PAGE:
This summer a generous donation made by
Mr. Duncan Alexander, a long time supporter of programs at the College of
Veterinary Medicine, allowed for a ground-breaking Alzheimer’s study to be
performed. The study, “The Effect of Animal Assisted Therapy (AAT) with Horses
on the Psychological and Behavioral Symptoms of Persons with Alzheimer’s
Disease and Related Dementias,” was a collaborative effort between the College
of Veterinary Medicine and the College of Social Work. The research team was
led by Dr. Gwendolen Lorch, assistant professor of Veterinary Clinical
Sciences, and Dr. Holly Dabelko-Schoeny, associate professor at the College of
Social Work. Graduate students involved in the study were College of Veterinary
Medicine students Marie Jarden and Denise Johnson, and College of Social Work
students Sarah DeAnna and Emily Darrough.
“There is significant anecdotal evidence
suggesting that dementia patients benefit from interacting with horses,” said
Duncan Alexander. “The only way to prove this is through research, and I was
excited to be involved with such a ground-breaking study.”
The project involved bringing patients
with early stages of Alzheimer’s and other related dementias from Heritage Day
Health Centers in Columbus to the Field of Dreams Equine Education Center in
Blacklick. The patients went to the farm once a week for four weeks. At each
visit, the patients rotated through three stations: grooming and brushing;
haltering, leading, and handling the horses; and a final station where the patients
used finger-paint to paint the horses.
The stations were designed to increase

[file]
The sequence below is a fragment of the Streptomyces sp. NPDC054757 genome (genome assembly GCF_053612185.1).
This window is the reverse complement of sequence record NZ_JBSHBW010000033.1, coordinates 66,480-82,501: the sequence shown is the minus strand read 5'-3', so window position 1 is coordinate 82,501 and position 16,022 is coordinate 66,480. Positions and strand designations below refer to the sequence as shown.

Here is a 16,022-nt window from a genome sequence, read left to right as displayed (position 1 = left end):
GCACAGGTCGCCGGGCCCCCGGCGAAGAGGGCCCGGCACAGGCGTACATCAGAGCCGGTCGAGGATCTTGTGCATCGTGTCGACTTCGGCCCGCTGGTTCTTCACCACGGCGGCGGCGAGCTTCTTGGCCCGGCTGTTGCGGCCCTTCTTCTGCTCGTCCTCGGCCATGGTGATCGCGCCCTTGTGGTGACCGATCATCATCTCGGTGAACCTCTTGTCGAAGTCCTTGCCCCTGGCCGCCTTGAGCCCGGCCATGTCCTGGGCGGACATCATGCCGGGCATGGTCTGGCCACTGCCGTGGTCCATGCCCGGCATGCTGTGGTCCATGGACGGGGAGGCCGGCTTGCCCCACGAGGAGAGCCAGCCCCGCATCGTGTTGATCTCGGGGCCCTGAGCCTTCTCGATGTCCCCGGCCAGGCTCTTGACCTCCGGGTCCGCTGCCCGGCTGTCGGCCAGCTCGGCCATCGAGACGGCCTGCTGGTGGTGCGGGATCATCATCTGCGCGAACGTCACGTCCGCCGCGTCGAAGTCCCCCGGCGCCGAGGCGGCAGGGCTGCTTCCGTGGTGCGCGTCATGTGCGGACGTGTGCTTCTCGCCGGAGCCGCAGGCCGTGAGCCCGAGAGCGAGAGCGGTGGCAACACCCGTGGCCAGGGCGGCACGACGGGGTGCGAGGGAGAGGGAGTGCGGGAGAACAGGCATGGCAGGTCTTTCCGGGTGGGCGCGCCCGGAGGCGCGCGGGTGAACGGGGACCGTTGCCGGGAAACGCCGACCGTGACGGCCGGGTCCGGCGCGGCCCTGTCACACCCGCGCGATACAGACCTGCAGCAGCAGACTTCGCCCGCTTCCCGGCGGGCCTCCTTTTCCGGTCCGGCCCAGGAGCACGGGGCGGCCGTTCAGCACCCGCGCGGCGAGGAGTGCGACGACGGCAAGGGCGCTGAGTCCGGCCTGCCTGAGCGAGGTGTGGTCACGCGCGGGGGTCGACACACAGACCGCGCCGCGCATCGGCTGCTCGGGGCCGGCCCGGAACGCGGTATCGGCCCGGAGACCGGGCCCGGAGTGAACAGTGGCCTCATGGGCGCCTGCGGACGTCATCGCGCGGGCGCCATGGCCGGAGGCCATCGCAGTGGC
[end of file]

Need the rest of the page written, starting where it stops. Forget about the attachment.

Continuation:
sensory stimulation as evidence has suggested that dementia patients are more
likely to remember how they felt during an event, rather than the event itself.
Alzheimer’s patients, like horses, are excellent at reading body language.
While people with Alzheimer’s may not know exactly what is happening around
them, like horses they respond to the body language of people around them.
“When I visited the farm and saw how the
patients interacted with the horses, it was amazing to see how happy and
invigorated they were,” Duncan Alexander said. “These are people that struggle to
remember and comprehend their day-to-day events, but they all remember the
wonderful times they have spent with the horses.”
This study used both qualitative and
quantitative methods of data collection. While the data from the study is still
being analyzed, everyone involved noticed substantial differences in the
patients that got to interact with the horses.
“I’m excited to see the results,” said
Alexander. “No matter what, this study is bound to lead to other related
studies, and this has been an amazing experience for everyone involved. My
thanks to all involved from Heritage Day Health Center, Field of Dreams, and
Ohio State, but in particular Dr. William Saville, whose extensive coordination
efforts made this project possible." (posted 9/2011)